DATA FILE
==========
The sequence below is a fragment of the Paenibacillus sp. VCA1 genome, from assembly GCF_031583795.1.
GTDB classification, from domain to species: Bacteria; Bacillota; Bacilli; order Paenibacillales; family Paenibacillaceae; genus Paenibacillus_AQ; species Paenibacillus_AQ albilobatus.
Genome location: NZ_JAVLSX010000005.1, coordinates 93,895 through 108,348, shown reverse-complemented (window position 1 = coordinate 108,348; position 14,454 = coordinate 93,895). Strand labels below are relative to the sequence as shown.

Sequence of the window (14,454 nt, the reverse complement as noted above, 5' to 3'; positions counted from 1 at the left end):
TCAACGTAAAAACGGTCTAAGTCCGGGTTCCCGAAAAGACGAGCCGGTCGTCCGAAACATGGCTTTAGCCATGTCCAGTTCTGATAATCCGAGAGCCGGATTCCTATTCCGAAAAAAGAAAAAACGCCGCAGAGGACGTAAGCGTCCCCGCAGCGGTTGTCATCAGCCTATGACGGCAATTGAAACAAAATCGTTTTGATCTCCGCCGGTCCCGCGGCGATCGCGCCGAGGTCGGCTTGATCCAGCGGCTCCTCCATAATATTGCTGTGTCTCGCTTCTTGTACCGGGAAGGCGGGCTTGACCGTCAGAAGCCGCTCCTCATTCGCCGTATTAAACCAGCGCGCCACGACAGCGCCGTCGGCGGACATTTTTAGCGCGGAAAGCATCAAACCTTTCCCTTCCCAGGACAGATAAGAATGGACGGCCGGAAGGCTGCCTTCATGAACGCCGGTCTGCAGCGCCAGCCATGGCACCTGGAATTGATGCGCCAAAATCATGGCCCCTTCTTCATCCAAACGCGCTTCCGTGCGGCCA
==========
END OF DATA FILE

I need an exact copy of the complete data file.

The sequence below is a fragment of the Paenibacillus sp. VCA1 genome, from assembly GCF_031583795.1.
GTDB classification, from domain to species: Bacteria; Bacillota; Bacilli; order Paenibacillales; family Paenibacillaceae; genus Paenibacillus_AQ; species Paenibacillus_AQ albilobatus.
Genome location: NZ_JAVLSX010000005.1, coordinates 93,895 through 108,348, shown reverse-complemented (window position 1 = coordinate 108,348; position 14,454 = coordinate 93,895). Strand labels below are relative to the sequence as shown.

Sequence of the window (14,454 nt, the reverse complement as noted above, 5' to 3'; positions counted from 1 at the left end):
TCAACGTAAAAACGGTCTAAGTCCGGGTTCCCGAAAAGACGAGCCGGTCGTCCGAAACATGGCTTTAGCCATGTCCAGTTCTGATAATCCGAGAGCCGGATTCCTATTCCGAAAAAAGAAAAAACGCCGCAGAGGACGTAAGCGTCCCCGCAGCGGTTGTCATCAGCCTATGACGGCAATTGAAACAAAATCGTTTTGATCTCCGCCGGTCCCGCGGCGATCGCGCCGAGGTCGGCTTGATCCAGCGGCTCCTCCATAATATTGCTGTGTCTCGCTTCTTGTACCGGGAAGGCGGGCTTGACCGTCAGAAGCCGCTCCTCATTCGCCGTATTAAACCAGCGCGCCACGACAGCGCCGTCGGCGGACATTTTTAGCGCGGAAAGCATCAAACCTTTCCCTTCCCAGGACAGATAAGAATGGACGGCCGGAAGGCTGCCTTCATGAACGCCGGTCTGCAGCGCCAGCCATGGCACCTGGAATTGATGCGCCAAAATCATGGCCCCTTCTTCATCCAAACGCGCTTCCGTGCGGCCA